A Story from Wisconsin, USA
During the first year of the COVID19 pandemic, many neighborhood organizations and block clubs stopped their traditional facetoface meetings. Nonetheless, in many locations these groups spontaneously initiated innovative community activities. In many neighborhoods with no community groups, new and unprecedented initiatives were begun.
One example of these local innovations is a neighborhood of eight hundred households in the older industrial city of Menasha, Wisconsin. A report on the pandemic responses in that neighborhood indicated that the following creative activities occurred:
Forty residents responded to a telephone invitation to provide help to neighbors when needed.
An outdoor “jump-around” party on one block evolved into a physically distanced but socially connected parade on many blocks; residents were joined by neighbor-owned classic cars.
Two hundred loaves of bread contributed by a food pantry were distributed to neighbors.
Neighbors who were “essential workers” were recognized by tying blue ribbons around trees bordering the street.
Two “mansion-size” outdoor food pantry houses were built and stocked by neighbors.
Six local businesses agreed to sell fundraising candy bars, with the proceeds going to help keep the food pantries stocked.
The annual Boy Scout food drive was cancelled, so local Boy Scout families organized a neighborhood food drive that collected contributions from nearly one hundred local residents.
On New Year’s Eve there was an outdoor party in the local park for all residents. It included bell ringing and neighbors making resolutions for the year ahead.
One active neighborhood member noted that all of these activities occurred without any facetoface formal meetings and with only one collective Zoom gathering.
Meetings are one method for making citizen decisions at the neighborhood level, but in this and many other places there have been very few or no meetings, in person or virtually, since the onset of COVID19. However, as the Menasha report indicates, many decisions were made that resulted in many forms of citizen mobilization and action. If there were very few meetings of any kind, how can we explain the process by which the decisions were made that preceded these countless local initiatives?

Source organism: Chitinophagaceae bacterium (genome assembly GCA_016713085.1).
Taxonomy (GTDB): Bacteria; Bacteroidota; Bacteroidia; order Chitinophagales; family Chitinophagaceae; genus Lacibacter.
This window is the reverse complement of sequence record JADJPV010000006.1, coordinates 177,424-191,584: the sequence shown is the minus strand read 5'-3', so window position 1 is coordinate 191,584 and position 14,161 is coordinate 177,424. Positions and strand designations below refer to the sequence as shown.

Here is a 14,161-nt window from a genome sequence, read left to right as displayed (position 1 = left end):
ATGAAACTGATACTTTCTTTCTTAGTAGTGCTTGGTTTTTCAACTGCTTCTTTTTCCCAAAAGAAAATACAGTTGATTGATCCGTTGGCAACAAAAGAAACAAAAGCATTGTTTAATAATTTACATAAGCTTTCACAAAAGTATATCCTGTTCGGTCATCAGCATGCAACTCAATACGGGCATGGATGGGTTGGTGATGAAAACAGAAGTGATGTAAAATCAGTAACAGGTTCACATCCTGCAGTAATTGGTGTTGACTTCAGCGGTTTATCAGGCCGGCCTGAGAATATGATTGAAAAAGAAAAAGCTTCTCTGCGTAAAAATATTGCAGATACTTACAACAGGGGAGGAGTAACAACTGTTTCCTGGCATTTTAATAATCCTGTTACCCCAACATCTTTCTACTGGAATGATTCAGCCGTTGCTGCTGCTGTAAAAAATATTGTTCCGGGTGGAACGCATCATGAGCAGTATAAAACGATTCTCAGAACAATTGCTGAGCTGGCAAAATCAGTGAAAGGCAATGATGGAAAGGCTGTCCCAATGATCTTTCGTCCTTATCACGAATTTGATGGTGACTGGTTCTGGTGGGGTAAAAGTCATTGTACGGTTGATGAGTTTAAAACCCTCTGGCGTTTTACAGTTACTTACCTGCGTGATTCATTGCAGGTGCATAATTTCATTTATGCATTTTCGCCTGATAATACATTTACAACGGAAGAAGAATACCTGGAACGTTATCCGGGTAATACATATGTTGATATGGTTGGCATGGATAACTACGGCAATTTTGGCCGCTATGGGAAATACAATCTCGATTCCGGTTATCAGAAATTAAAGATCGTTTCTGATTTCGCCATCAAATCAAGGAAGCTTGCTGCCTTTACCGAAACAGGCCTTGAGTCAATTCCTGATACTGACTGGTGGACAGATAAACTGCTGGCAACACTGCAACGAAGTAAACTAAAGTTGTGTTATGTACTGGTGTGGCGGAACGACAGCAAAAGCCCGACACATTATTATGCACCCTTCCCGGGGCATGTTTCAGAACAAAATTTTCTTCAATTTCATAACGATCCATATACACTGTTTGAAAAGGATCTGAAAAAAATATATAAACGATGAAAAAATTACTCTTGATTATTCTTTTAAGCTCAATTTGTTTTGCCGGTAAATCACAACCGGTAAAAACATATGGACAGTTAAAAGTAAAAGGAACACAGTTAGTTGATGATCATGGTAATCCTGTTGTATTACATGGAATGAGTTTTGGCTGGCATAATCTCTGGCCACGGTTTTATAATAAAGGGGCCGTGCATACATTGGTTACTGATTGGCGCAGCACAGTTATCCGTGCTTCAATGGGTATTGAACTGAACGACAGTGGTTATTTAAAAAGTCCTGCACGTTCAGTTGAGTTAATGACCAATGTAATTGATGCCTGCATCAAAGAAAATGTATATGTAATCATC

Jazz and the Structure of Powerful Communities
Perhaps an analogy can be useful here. Consider a jazz club in a big city. It’s 2:00 a.m. and in most clubs the jazz musicians’ work is done. However, some musicians want to keep on playing, so they go to a club that is licensed to be open after 2:00 a.m.—an “after hours” club. Three or four jazz musicians gather at the club and set up their equipment at the front of the room. Some players know some of the others while some don’t know any of the others.
Suddenly they begin to play a wonderful jazz piece. They have no written music and most of them don’t know the other players. How can this happen? They are creating music that is so free, innovative, and openended—yet perfectly coherent. The musicians play together and play individually, with no apparent structure or order. In this they are like the neighbors in Menasha, Wisconsin.
The innovation and improvisation that happens in jazz occurs because there is an invisible structure encompassing the players. The structure has three elements: a melody, a key, and a rhythm. That’s why, before they begin, one musician says, “How about ‘Don’t Get Around Much Anymore’ in Bflat?” The others nod and the drummer sets the time. The threepart structure is now manifest, and improvisation can take place within it.
This musical process is an analogous structure that can help us understand how the invisible innovative decisionmaking occurred in Menasha without decisionmaking meetings or apparent traditional leadership. A way to understand the Connected Community structure is to focus on the context where the dispersed decisionmaking occurs: the connectorship. It is a context that creates a structure that enables innovative citizenship to emerge.
The context has three elements:
Communality. The residents in the area have a common affinity. Regardless of other resident differences or disagreements, these place-based common affinities can grow from the desire to enjoy, celebrate, entertain, and so on. The affinity can be a crisis such as the pandemic. It can be a possibility—we want to create a park. It may be a fear, such as the threat of gentrification. It can be the love of the place— our place, remembered in stories that inspire and capture successful neighborhood activities of the past.